John O’Connell, chief executive of the TaxPayers’ Alliance, commented: “The Government has a tough job on its hands in repairing the public finances, but increasing a 50-year high tax burden should not be a part of the plan”, while Owen Paterson, chairman of the Centre for Brexit Policy think-tank, said tax rises would harm Britain’s competitiveness as it completes Brexit.

Think-tank calls for tax cuts

A report by the Conservative Policy Forum (CPF), the party’s official grassroots think-tank, has urged Boris Johnson to cut business rates and introduce a stamp duty holiday to help revive the economy.

Some 74 CPF groups in more than 100 constituencies were asked to come up with policy proposals falling into five broad areas relating to the coronavirus response.

Around one-in-six groups suggested reducing business rates to help boost the economy when the current restrictions are lifted, with a similar proportion calling for an extension of the Government’s VAT deferral scheme, while 8% said the Government should introduce a stamp duty holiday.

The analysis has been sent to the PM as well as Alok Sharma, the Business Secretary, and Chancellor Rishi Sunak.

Building bosses seek delay to VAT reforms

Construction trade bodies are calling on the Chancellor to delay a change in VAT which they say threatens to the survival of firms hit by the coronavirus crisis, arguing changes would put pressure on cash-strapped firms.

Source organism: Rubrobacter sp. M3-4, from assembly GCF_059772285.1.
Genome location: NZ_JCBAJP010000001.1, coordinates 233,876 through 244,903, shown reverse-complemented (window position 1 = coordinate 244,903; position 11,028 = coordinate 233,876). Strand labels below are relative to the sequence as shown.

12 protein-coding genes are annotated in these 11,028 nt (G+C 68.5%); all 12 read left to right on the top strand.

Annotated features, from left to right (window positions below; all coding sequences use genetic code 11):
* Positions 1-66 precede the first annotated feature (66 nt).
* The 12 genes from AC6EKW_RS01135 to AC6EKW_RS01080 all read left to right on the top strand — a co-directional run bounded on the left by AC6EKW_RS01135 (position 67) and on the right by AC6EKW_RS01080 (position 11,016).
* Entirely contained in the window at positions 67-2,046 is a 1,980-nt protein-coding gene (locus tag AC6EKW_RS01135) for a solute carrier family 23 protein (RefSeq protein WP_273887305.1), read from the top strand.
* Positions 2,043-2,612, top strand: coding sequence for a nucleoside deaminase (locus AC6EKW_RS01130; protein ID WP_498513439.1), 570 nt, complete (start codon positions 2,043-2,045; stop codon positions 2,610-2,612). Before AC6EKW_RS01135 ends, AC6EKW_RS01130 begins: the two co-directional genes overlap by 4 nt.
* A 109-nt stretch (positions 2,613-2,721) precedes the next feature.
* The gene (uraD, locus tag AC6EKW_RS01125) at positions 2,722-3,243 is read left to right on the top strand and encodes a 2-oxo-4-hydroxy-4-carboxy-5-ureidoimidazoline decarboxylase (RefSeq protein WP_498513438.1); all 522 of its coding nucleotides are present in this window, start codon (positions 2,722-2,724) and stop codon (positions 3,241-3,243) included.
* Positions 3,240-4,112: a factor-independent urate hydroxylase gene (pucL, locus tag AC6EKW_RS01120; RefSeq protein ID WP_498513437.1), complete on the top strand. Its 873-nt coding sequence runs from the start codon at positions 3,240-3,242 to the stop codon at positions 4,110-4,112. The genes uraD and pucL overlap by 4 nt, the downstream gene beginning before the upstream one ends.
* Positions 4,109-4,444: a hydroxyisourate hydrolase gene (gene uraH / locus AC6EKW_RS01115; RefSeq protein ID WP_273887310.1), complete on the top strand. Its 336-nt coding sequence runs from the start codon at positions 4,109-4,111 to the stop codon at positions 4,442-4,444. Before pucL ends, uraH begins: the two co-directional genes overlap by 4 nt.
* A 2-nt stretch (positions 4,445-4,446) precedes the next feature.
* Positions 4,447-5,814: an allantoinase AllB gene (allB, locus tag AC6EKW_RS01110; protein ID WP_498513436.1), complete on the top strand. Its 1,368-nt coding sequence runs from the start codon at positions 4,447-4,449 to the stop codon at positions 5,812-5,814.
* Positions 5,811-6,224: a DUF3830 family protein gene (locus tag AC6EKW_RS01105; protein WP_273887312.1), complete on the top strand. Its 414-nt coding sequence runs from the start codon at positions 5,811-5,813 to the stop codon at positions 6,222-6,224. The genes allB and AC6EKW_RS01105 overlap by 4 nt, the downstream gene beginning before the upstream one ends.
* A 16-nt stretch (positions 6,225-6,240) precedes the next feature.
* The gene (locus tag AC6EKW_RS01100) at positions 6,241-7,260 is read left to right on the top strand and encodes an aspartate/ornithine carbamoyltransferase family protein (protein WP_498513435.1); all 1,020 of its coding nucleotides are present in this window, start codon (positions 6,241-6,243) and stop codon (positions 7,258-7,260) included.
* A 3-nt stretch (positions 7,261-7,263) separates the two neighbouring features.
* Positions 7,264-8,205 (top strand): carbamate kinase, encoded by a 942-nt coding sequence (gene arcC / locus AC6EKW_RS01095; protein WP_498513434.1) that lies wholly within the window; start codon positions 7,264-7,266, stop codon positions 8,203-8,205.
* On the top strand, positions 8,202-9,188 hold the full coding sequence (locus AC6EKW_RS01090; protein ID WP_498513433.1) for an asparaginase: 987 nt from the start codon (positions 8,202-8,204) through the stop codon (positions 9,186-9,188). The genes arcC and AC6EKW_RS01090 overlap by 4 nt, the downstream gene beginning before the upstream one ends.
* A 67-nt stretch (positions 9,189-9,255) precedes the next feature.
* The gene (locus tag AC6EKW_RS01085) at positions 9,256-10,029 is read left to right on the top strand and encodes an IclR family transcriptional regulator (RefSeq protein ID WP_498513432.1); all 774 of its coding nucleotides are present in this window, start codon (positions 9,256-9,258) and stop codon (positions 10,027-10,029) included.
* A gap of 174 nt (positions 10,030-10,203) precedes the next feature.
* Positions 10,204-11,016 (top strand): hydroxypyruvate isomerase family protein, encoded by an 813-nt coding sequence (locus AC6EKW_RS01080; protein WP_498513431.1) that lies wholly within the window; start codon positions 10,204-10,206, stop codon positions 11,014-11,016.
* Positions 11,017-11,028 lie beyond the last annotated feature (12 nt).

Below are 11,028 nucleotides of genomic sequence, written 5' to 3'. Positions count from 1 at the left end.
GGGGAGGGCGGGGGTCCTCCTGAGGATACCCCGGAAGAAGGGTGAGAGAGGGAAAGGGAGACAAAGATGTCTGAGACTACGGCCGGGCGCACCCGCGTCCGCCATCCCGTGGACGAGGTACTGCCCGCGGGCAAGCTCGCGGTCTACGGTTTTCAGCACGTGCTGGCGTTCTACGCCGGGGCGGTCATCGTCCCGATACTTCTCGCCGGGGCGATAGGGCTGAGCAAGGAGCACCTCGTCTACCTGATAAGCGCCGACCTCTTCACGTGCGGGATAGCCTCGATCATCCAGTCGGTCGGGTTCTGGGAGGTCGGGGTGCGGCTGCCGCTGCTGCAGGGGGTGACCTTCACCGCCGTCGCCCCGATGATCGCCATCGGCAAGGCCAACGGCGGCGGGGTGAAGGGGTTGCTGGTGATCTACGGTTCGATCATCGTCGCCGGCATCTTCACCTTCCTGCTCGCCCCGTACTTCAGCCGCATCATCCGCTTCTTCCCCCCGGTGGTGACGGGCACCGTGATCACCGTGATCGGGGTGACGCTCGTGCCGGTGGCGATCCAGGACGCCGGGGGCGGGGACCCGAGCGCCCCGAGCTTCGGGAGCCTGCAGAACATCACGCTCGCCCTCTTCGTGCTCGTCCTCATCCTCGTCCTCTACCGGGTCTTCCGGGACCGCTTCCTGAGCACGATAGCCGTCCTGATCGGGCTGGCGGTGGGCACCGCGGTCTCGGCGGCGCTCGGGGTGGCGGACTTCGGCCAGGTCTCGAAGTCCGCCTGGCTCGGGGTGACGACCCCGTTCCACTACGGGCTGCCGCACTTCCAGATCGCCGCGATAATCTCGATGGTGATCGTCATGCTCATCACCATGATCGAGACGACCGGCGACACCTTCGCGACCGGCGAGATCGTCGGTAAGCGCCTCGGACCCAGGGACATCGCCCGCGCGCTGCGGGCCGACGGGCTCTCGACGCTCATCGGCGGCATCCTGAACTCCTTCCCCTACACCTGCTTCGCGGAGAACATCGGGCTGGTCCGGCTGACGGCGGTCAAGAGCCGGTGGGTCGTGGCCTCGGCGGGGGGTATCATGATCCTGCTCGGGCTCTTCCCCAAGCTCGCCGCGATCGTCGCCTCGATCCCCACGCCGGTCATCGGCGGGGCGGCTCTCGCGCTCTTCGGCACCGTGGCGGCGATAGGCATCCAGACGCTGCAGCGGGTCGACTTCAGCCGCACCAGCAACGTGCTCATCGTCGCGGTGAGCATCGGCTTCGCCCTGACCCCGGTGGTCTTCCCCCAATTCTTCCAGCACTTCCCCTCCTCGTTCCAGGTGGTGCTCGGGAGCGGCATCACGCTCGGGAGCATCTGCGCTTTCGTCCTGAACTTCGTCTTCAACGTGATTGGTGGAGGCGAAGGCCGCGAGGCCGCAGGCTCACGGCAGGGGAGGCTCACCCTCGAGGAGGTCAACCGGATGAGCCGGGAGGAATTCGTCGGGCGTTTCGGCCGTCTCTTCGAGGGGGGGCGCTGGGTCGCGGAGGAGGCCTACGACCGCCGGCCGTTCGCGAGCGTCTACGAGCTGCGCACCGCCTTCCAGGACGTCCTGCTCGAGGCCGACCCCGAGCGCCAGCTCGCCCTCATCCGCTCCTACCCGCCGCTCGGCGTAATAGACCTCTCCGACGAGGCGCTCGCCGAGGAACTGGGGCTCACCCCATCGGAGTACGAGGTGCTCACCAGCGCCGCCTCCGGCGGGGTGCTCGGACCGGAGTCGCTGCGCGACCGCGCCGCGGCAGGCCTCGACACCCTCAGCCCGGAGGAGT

The reform, which seeks to help reduce tax fraud, will mean VAT charges on certain construction services are paid directly to HMRC instead of the supplier as of October.

In a joint letter, more than a dozen trade bodies, including the Federation of Master Builders and Build UK, warn that many firms no longer have the financial resources or man power required to prepare for the changes, with many staff in finance and IT departments currently on furlough.

They also warn that the change could hit cash flow for businesses no longer receiving VAT payments, particularly smaller firms and those that have requested Government-backed rescue loans.


In the Sunday Times, the European Union’s chief negotiator, Michel Barnier warned Britain it needs to be “more realistic” in its demands as trade talks continue this week. “We will not accept — never accept — anything that makes the single market more fragile”

Advisers warned over assistance claims

HMRC has ordered tax advisers to stop claiming for coronavirus assistance on behalf of their self-employed clients as they are triggering fraud alerts and slowing payments.

The Revenue said applications for the self-employed income support scheme are causing an issue as the disparity between the adviser’s name and their clients’ Government Gateway credentials mean they may be registered as scams.

The matter was revealed by Saffery Champness, which received correspondence from HMRC saying: “We have noticed some agents are using their clients’ Government Gateway credentials to make claims on their behalf. Please don’t do this.”

Saffery Champness’ Mike Hodges said: “It seems counter intuitive to insist that these agents, who spend their life interacting with HMRC, and filing applications and returns of all shapes and sizes on behalf of their clients, should be barred from doing so on this occasion, when the need for prompt and accurate delivery of information to allow taxpayers to receive payments to keep their businesses afloat is higher than ever.”

Coronavirus hits one-in-ten pensions